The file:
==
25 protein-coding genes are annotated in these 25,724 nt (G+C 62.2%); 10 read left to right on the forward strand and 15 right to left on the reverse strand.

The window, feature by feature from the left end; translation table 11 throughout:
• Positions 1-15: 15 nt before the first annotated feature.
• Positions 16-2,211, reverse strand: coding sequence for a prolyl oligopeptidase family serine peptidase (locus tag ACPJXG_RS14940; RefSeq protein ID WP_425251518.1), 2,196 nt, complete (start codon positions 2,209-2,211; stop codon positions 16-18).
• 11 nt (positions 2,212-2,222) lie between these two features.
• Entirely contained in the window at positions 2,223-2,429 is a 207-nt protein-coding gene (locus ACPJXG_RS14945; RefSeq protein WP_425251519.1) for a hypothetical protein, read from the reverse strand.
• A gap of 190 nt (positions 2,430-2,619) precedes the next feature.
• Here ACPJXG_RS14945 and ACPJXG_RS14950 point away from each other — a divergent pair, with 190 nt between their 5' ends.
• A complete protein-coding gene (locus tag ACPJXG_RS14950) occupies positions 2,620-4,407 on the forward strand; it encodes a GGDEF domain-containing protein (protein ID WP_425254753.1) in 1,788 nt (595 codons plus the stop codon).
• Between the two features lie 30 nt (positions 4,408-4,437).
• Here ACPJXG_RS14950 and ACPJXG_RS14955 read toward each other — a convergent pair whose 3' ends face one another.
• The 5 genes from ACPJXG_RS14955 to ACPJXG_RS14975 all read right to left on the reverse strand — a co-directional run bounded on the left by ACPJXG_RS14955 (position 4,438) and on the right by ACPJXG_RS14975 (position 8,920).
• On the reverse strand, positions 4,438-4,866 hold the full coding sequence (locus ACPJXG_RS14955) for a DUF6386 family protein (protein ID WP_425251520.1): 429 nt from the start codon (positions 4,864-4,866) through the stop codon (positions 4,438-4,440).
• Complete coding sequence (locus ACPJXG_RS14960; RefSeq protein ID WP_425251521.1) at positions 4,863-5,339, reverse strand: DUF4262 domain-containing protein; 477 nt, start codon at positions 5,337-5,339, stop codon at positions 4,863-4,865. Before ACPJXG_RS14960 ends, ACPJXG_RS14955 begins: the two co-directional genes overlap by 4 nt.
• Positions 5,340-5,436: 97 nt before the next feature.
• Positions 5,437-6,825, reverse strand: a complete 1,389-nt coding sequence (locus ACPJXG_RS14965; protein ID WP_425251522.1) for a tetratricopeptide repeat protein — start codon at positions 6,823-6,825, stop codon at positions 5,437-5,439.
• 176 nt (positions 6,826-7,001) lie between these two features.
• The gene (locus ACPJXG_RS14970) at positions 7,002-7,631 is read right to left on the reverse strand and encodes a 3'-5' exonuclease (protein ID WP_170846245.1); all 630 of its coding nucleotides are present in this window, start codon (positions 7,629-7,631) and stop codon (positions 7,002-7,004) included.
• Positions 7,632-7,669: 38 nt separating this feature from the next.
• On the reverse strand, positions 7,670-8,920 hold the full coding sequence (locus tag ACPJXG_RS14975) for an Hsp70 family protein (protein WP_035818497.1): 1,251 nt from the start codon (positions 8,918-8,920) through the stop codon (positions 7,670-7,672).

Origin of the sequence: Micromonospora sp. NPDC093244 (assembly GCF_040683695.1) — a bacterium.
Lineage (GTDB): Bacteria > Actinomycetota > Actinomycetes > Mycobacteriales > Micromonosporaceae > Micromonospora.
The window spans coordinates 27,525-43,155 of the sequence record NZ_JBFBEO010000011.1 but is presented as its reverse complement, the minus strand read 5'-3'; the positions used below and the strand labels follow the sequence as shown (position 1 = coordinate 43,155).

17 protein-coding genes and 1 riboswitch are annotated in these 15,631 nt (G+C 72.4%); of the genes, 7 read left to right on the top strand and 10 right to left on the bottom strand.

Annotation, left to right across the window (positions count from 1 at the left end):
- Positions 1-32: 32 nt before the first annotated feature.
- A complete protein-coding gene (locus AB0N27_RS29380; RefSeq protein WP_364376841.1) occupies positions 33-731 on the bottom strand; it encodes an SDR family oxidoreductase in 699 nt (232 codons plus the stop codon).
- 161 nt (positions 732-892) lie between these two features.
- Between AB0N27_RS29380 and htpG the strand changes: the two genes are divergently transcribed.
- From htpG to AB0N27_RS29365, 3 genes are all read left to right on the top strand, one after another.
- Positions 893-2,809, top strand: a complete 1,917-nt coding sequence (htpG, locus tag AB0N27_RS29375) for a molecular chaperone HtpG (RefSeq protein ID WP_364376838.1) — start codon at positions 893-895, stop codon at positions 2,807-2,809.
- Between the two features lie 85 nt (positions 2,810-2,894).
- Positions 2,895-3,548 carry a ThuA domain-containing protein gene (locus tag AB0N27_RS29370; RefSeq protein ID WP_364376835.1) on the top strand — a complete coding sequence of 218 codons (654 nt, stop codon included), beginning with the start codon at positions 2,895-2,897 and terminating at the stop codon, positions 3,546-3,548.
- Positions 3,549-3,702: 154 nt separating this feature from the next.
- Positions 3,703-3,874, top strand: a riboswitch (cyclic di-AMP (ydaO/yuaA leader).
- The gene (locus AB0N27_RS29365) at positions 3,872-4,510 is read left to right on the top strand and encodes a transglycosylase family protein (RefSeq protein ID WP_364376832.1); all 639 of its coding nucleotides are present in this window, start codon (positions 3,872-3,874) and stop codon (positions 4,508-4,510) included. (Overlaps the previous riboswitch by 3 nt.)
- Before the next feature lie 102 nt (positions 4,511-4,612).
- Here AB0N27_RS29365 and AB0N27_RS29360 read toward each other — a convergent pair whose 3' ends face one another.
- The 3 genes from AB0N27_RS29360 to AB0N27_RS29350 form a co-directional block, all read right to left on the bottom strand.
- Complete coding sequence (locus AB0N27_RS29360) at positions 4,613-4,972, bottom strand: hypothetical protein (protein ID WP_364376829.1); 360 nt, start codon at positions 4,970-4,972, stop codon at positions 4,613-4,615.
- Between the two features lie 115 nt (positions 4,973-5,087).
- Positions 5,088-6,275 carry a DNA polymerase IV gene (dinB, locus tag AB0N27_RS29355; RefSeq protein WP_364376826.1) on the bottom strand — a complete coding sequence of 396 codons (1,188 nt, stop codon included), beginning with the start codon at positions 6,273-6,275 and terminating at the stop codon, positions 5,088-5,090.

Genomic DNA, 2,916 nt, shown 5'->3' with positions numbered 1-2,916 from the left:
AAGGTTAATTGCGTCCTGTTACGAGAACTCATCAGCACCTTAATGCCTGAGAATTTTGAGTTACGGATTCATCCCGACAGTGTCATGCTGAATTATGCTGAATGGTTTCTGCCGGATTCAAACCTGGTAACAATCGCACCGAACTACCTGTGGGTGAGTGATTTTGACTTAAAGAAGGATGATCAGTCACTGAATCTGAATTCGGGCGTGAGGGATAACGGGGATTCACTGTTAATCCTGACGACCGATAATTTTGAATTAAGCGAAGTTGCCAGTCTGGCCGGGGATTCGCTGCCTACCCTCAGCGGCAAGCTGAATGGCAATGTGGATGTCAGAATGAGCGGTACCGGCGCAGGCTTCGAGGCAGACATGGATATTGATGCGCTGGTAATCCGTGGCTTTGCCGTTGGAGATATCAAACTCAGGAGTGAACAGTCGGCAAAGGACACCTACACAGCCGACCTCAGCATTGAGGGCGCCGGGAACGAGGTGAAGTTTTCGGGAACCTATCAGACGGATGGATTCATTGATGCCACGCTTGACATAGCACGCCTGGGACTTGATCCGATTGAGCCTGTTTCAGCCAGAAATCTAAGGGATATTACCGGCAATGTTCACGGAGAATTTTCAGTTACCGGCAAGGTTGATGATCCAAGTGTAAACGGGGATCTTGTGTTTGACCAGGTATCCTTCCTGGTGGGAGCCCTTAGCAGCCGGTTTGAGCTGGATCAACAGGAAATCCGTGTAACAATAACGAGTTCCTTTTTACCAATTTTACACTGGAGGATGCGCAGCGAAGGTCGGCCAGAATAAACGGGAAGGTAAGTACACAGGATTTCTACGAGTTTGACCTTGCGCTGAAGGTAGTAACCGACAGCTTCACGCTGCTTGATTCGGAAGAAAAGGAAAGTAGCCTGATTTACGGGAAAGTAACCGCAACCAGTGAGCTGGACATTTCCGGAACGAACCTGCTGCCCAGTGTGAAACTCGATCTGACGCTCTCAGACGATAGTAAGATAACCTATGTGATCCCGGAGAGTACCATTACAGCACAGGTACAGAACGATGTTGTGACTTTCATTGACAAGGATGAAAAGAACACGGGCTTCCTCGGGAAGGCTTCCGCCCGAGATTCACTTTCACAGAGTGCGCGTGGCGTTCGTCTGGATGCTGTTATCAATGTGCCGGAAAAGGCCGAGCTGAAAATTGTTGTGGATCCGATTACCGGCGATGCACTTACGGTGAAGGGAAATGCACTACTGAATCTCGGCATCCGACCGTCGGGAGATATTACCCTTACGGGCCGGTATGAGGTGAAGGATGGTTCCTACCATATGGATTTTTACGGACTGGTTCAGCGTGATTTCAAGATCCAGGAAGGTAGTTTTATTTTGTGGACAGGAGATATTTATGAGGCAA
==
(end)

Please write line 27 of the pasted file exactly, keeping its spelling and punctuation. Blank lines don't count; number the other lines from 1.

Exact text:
- A complete protein-coding gene (locus AB0N27_RS29380; RefSeq protein WP_364376841.1) occupies positions 33-731 on the bottom strand; it encodes an SDR family oxidoreductase in 699 nt (232 codons plus the stop codon).